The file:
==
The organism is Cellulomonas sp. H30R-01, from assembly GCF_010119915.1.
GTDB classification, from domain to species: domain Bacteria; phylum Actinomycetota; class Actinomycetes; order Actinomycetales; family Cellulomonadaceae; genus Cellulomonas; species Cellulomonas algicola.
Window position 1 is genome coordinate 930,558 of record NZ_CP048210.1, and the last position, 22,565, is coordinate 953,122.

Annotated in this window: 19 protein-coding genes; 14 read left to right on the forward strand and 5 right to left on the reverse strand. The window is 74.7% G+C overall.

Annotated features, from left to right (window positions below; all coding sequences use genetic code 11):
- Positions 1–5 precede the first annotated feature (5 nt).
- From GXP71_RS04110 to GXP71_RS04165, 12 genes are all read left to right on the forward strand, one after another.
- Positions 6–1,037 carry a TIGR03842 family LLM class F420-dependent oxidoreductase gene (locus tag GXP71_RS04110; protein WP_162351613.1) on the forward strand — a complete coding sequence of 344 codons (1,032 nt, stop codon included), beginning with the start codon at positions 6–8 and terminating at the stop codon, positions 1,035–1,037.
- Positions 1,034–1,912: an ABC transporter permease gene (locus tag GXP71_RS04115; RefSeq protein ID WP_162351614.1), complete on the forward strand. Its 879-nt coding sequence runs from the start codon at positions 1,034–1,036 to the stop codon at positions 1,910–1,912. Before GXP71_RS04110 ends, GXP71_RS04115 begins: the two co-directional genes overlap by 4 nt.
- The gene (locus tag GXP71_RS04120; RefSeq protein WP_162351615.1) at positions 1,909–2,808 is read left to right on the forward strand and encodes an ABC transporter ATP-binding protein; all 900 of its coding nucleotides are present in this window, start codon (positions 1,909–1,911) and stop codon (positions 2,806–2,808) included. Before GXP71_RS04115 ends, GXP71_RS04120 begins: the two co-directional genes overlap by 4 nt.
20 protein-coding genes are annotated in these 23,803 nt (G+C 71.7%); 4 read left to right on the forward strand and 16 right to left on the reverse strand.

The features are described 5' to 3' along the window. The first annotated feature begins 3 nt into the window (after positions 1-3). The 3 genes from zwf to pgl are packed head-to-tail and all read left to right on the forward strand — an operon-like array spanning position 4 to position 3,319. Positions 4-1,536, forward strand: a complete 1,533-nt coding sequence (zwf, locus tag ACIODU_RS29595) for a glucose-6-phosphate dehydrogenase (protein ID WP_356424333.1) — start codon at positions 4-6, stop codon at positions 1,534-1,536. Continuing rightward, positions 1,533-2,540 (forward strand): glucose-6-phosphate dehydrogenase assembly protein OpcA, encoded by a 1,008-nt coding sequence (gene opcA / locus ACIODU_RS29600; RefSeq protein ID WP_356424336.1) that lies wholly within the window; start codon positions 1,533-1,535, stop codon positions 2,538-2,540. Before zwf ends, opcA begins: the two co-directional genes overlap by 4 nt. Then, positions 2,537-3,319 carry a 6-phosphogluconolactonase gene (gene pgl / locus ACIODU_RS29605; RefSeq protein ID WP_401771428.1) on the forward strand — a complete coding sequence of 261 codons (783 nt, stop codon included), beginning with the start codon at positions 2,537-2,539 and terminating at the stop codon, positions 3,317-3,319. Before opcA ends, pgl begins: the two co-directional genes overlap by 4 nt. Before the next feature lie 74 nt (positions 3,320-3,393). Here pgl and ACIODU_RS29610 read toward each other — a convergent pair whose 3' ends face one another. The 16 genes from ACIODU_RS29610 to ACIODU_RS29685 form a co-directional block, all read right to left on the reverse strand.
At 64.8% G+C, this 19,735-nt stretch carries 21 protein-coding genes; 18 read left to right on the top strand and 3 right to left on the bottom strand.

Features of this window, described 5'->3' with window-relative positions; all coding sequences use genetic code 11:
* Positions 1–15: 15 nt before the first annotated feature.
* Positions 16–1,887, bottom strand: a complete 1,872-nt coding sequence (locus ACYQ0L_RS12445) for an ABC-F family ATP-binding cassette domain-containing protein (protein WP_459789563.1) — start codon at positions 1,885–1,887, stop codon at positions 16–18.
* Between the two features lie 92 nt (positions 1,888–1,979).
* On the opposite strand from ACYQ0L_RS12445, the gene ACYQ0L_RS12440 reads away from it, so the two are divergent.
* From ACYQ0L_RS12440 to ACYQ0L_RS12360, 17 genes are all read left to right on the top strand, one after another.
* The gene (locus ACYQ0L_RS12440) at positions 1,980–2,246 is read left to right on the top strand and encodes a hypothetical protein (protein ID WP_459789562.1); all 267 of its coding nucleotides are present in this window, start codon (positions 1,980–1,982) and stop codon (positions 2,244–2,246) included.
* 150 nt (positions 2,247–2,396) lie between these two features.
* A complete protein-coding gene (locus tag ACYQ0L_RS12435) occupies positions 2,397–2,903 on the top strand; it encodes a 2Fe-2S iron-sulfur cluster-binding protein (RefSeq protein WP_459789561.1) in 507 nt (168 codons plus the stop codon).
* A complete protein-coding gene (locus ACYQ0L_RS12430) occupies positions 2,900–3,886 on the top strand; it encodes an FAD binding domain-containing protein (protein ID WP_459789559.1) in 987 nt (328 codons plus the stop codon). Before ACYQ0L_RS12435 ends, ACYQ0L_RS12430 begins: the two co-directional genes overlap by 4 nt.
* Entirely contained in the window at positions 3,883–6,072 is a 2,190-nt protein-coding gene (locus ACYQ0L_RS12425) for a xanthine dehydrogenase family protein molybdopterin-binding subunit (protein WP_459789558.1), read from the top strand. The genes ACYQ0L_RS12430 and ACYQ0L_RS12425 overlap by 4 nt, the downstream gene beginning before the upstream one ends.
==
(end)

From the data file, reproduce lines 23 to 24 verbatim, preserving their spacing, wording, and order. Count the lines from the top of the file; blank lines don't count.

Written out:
* A complete protein-coding gene (locus ACYQ0L_RS12430) occupies positions 2,900–3,886 on the top strand; it encodes an FAD binding domain-containing protein (protein ID WP_459789559.1) in 987 nt (328 codons plus the stop codon). Before ACYQ0L_RS12435 ends, ACYQ0L_RS12430 begins: the two co-directional genes overlap by 4 nt.
* Entirely contained in the window at positions 3,883–6,072 is a 2,190-nt protein-coding gene (locus ACYQ0L_RS12425) for a xanthine dehydrogenase family protein molybdopterin-binding subunit (protein WP_459789558.1), read from the top strand. The genes ACYQ0L_RS12430 and ACYQ0L_RS12425 overlap by 4 nt, the downstream gene beginning before the upstream one ends.